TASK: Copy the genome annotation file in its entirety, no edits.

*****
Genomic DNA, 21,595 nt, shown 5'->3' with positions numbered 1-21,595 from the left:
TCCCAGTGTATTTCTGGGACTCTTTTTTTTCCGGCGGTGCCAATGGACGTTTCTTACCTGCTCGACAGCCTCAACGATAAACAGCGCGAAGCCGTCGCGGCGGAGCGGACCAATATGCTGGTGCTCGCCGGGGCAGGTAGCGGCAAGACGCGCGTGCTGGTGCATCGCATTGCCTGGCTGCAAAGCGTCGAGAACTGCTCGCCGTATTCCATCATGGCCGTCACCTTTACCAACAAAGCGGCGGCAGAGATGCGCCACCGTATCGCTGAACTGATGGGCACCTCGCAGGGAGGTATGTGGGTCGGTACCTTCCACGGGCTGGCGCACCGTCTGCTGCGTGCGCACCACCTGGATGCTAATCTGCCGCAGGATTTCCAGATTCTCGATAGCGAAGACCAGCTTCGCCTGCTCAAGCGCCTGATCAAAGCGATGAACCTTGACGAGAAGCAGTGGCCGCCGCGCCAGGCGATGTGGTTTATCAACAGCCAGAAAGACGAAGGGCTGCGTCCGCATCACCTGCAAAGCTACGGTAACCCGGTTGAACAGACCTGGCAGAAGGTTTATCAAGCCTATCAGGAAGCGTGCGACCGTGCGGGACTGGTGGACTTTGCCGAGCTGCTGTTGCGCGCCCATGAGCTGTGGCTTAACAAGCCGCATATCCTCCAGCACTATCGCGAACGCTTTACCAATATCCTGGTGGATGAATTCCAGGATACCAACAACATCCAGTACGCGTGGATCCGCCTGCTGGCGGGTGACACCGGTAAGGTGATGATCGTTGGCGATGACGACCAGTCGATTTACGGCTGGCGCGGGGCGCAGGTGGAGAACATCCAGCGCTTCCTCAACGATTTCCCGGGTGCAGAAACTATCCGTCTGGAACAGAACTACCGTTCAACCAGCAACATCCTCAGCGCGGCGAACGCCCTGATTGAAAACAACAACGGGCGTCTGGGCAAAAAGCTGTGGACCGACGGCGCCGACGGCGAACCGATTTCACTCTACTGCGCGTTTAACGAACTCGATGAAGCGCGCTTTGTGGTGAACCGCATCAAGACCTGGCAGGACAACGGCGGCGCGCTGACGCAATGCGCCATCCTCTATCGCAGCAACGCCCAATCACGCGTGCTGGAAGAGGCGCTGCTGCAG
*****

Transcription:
Genomic DNA, 21,595 nt, shown 5'->3' with positions numbered 1-21,595 from the left:
TCCCAGTGTATTTCTGGGACTCTTTTTTTTCCGGCGGTGCCAATGGACGTTTCTTACCTGCTCGACAGCCTCAACGATAAACAGCGCGAAGCCGTCGCGGCGGAGCGGACCAATATGCTGGTGCTCGCCGGGGCAGGTAGCGGCAAGACGCGCGTGCTGGTGCATCGCATTGCCTGGCTGCAAAGCGTCGAGAACTGCTCGCCGTATTCCATCATGGCCGTCACCTTTACCAACAAAGCGGCGGCAGAGATGCGCCACCGTATCGCTGAACTGATGGGCACCTCGCAGGGAGGTATGTGGGTCGGTACCTTCCACGGGCTGGCGCACCGTCTGCTGCGTGCGCACCACCTGGATGCTAATCTGCCGCAGGATTTCCAGATTCTCGATAGCGAAGACCAGCTTCGCCTGCTCAAGCGCCTGATCAAAGCGATGAACCTTGACGAGAAGCAGTGGCCGCCGCGCCAGGCGATGTGGTTTATCAACAGCCAGAAAGACGAAGGGCTGCGTCCGCATCACCTGCAAAGCTACGGTAACCCGGTTGAACAGACCTGGCAGAAGGTTTATCAAGCCTATCAGGAAGCGTGCGACCGTGCGGGACTGGTGGACTTTGCCGAGCTGCTGTTGCGCGCCCATGAGCTGTGGCTTAACAAGCCGCATATCCTCCAGCACTATCGCGAACGCTTTACCAATATCCTGGTGGATGAATTCCAGGATACCAACAACATCCAGTACGCGTGGATCCGCCTGCTGGCGGGTGACACCGGTAAGGTGATGATCGTTGGCGATGACGACCAGTCGATTTACGGCTGGCGCGGGGCGCAGGTGGAGAACATCCAGCGCTTCCTCAACGATTTCCCGGGTGCAGAAACTATCCGTCTGGAACAGAACTACCGTTCAACCAGCAACATCCTCAGCGCGGCGAACGCCCTGATTGAAAACAACAACGGGCGTCTGGGCAAAAAGCTGTGGACCGACGGCGCCGACGGCGAACCGATTTCACTCTACTGCGCGTTTAACGAACTCGATGAAGCGCGCTTTGTGGTGAACCGCATCAAGACCTGGCAGGACAACGGCGGCGCGCTGACGCAATGCGCCATCCTCTATCGCAGCAACGCCCAATCACGCGTGCTGGAAGAGGCGCTGCTGCAG